Limits...
Effects of pleiotrophin overexpression on mouse skeletal muscles in normal loading and in actual and simulated microgravity.

Camerino GM, Pierno S, Liantonio A, De Bellis M, Cannone M, Sblendorio V, Conte E, Mele A, Tricarico D, Tavella S, Ruggiu A, Cancedda R, Ohira Y, Danieli-Betto D, Ciciliot S, Germinario E, Sandonà D, Betto R, Camerino DC, Desaphy JF - PLoS ONE (2013)

Bottom Line: PTN overexpression did not prevent soleus muscle atrophy, slow-to-fast transition, and capillary regression induced by SF and HU.The numerous effects of PTN on muscle gene expression and functional parameters demonstrate the sensitivity of muscle fibers to the cytokine.Although little benefit was found in HU muscle disuse, PTN may emerge useful in various muscle diseases, because it exerts synergetic actions on muscle fibers and vessels, which could enforce oxidative metabolism and ameliorate muscle performance.

View Article: PubMed Central - PubMed

Affiliation: Section of Pharmacology, Department of Pharmacy & Drug Sciences, University of Bari - Aldo Moro, Bari, Italy.

ABSTRACT
Pleiotrophin (PTN) is a widespread cytokine involved in bone formation, neurite outgrowth, and angiogenesis. In skeletal muscle, PTN is upregulated during myogenesis, post-synaptic induction, and regeneration after crushing, but little is known regarding its effects on muscle function. Here, we describe the effects of PTN on the slow-twitch soleus and fast-twitch extensor digitorum longus (EDL) muscles in mice over-expressing PTN under the control of a bone promoter. The mice were maintained in normal loading or disuse condition, induced by hindlimb unloading (HU) for 14 days. Effects of exposition to near-zero gravity during a 3-months spaceflight (SF) into the Mice Drawer System are also reported. In normal loading, PTN overexpression had no effect on muscle fiber cross-sectional area, but shifted soleus muscle toward a slower phenotype, as shown by an increased number of oxidative type 1 fibers, and increased gene expression of cytochrome c oxidase subunit IV and citrate synthase. The cytokine increased soleus and EDL capillary-to-fiber ratio. PTN overexpression did not prevent soleus muscle atrophy, slow-to-fast transition, and capillary regression induced by SF and HU. Nevertheless, PTN exerted various effects on sarcolemma ion channel expression/function and resting cytosolic Ca(2+) concentration in soleus and EDL muscles, in normal loading and after HU. In conclusion, the results show very similar effects of HU and SF on mouse soleus muscle, including activation of specific gene programs. The EDL muscle is able to counterbalance this latter, probably by activating compensatory mechanisms. The numerous effects of PTN on muscle gene expression and functional parameters demonstrate the sensitivity of muscle fibers to the cytokine. Although little benefit was found in HU muscle disuse, PTN may emerge useful in various muscle diseases, because it exerts synergetic actions on muscle fibers and vessels, which could enforce oxidative metabolism and ameliorate muscle performance.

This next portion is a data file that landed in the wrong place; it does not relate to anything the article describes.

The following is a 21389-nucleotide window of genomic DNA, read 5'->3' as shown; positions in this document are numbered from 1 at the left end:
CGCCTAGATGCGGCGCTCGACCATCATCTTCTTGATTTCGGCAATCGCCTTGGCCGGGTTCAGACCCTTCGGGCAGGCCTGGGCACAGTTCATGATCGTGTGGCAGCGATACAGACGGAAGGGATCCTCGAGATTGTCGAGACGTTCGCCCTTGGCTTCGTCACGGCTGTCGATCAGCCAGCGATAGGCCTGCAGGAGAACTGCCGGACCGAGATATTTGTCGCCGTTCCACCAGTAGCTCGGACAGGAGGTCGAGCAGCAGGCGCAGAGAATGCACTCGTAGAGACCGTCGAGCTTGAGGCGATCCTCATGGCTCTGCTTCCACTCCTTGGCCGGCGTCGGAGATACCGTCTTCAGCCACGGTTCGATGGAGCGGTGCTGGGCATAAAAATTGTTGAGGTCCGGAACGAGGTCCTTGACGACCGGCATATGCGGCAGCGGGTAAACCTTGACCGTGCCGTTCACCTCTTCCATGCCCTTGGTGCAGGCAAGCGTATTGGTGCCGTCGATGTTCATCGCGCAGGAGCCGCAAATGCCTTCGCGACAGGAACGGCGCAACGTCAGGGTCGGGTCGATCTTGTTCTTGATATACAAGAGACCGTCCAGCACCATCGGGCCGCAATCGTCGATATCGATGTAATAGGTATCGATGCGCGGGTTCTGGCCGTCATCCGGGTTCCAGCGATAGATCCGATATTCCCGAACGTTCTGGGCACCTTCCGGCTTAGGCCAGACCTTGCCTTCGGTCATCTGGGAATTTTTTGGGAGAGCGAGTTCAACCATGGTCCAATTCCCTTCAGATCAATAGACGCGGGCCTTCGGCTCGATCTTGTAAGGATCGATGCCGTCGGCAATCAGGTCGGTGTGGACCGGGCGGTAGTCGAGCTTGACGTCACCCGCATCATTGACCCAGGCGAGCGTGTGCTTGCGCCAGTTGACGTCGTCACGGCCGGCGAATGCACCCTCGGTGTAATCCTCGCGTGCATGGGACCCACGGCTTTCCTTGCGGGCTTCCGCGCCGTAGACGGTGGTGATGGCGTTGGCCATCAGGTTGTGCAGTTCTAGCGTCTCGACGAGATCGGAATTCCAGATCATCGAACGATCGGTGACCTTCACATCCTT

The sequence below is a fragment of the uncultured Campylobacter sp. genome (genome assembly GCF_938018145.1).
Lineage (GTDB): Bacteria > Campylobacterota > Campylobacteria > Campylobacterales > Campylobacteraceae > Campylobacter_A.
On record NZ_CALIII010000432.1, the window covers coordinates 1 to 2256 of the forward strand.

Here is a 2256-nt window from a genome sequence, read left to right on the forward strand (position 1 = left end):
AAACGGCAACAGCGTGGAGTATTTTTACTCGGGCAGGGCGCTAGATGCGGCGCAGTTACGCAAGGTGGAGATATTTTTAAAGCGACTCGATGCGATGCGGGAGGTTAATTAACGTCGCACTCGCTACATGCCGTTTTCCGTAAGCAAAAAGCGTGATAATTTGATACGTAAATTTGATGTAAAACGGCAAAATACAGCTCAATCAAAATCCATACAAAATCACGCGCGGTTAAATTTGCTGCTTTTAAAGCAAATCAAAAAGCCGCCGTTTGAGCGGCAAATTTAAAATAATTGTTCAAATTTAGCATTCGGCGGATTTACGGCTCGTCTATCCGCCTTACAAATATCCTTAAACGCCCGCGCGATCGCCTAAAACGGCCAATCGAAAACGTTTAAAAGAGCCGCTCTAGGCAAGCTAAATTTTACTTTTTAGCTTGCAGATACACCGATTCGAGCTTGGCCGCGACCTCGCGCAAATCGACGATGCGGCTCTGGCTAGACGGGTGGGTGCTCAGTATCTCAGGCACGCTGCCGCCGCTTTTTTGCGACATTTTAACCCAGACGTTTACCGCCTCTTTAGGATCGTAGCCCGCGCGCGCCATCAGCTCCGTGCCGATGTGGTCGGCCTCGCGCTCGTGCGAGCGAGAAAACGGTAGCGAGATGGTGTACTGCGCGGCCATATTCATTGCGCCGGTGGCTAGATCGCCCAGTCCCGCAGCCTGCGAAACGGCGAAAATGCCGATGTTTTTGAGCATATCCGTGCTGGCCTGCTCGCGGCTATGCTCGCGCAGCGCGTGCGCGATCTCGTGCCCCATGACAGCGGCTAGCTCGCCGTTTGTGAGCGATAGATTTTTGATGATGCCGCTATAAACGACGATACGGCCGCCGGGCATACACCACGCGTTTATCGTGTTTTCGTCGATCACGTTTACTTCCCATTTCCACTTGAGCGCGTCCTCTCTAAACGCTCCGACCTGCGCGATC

Show MeSH

Related in: MedlinePlus

Muscle vascularization in wild-type and PTN-overexpressing mice after 14 days HU or 91 days space flight.A) Representative Sol muscle sections stained for alkaline phosphatase activity. Pictures of spaceflown samples (right column) were slightly modified using Photoshop software (Adobe) to increase contrast. B) The number of capillary was counted in Sol and EDL muscle sections stained as shown in A and normalized to the number of muscle fibers. Each bars is the mean capillary-to-fiber ratio ± SEM calculated from WT-ground (n = 6), WT-HU (n = 3), WT-spaceflown (n = 1), PTN-ground (n = 6), PTN-HU (n = 3), and PTN-spaceflown (n = 2) mice. Statistical analysis performed with two-tailed unpaired Student’s t test indicates significant change (P<0.05) versus WT-G (*) and PTN-G (#).